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2015-03-18

Labeled and Optional Arguments in Erlang

One of the things I found myself wishing for in Erlang was labeled arguments. Even with common operations from stdlib (like lists:foldl) - I constantly forget the correct order of arguments, and it becomes that much more error-prone in complex cases (see cowboy_req:new/14, for instance).

Another desirable feature is optional arguments, which are assigned a default value when omitted.

It turns-out that the semantics of these requirements are fully met by records!

I only realized this when lamenting the lack of the same features in SML (as compared to OCaml, which does have them) and being pointed to an alternative - anonymous records.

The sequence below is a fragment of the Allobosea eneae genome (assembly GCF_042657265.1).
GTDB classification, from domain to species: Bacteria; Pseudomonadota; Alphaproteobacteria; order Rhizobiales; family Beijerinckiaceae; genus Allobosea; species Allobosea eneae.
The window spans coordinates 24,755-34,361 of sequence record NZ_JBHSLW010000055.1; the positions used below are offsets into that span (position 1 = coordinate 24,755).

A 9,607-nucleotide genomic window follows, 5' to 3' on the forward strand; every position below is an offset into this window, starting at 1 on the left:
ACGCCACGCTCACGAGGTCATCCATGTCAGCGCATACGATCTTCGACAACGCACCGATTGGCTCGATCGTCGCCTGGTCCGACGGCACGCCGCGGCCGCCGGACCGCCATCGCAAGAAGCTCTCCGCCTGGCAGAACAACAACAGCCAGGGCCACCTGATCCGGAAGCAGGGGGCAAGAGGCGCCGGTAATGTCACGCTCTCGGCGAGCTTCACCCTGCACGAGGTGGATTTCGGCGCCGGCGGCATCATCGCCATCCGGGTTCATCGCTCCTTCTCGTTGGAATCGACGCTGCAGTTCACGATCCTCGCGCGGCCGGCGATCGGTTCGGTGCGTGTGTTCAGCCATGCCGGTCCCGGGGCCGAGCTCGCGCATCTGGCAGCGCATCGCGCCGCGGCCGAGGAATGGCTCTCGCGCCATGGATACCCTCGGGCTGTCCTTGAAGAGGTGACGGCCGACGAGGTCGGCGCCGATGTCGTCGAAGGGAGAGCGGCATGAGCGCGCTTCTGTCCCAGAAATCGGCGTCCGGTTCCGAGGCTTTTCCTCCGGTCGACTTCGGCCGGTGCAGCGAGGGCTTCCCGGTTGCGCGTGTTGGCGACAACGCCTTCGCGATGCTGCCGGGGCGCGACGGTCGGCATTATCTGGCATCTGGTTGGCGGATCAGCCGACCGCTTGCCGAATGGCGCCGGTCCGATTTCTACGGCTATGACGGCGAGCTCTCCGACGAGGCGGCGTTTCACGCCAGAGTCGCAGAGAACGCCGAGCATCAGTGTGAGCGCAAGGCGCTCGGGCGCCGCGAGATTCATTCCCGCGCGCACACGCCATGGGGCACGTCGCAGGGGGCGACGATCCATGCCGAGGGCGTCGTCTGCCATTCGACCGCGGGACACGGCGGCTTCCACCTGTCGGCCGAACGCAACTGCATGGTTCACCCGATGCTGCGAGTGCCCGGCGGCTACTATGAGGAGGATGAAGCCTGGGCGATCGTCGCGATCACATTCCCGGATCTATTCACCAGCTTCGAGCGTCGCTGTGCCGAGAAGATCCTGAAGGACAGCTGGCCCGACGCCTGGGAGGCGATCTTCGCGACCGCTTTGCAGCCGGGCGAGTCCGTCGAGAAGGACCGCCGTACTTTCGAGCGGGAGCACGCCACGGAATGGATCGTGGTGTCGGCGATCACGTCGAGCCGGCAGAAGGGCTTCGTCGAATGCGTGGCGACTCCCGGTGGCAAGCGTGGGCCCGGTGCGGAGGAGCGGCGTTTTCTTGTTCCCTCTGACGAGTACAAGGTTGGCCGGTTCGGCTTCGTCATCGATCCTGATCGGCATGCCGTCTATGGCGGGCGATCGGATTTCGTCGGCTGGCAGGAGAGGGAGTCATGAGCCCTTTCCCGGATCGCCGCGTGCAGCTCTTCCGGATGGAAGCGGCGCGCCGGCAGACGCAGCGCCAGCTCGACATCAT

However, proliferation of public record definitions is a bit problematic in Erlang, due to lack of features for managing name spaces, but even that can be resolved by following the same technique that is already used to solve this problem in modules: fully qualify any public name, i.e. foo_bar_baz, not just baz. To tidy things up even more, I think it is nice to keep public record definitions in dedicated .hrl files, i.e. foo_bar.hrl, foo_baz.hrl, not just records.hrl.

module.erl:
-module(module).

-include("module_args.hrl").

-export_type(
    [ args_foo/0
    ]).

-export(
    [ foo/1
    ]).

-type args_foo() ::
    #module_args_foo{}.

-spec foo(args_foo()) ->
    ok.
foo(#module_args_foo
    { bar = Bar
    , baz = Baz
    , qux = Quxicles
    }
) ->
    ok = do_stuff_with_quxicles(Quxicles, Bar, Baz).
module_args.hrl:
-record(module_args_foo,
    { bar = <<"default">> :: binary()
    , baz                 :: integer()
    , qux = []            :: [stuff()]
    }).

This may be too heavy of a sledge hammer for most cases, but when your function really can't help but need many arguments - this technique can aid understanding at the cost of some inconvenience.

I used this technique extensively in my OAuth 1 server protocol implementation.

Love it? Hate it? Let me know!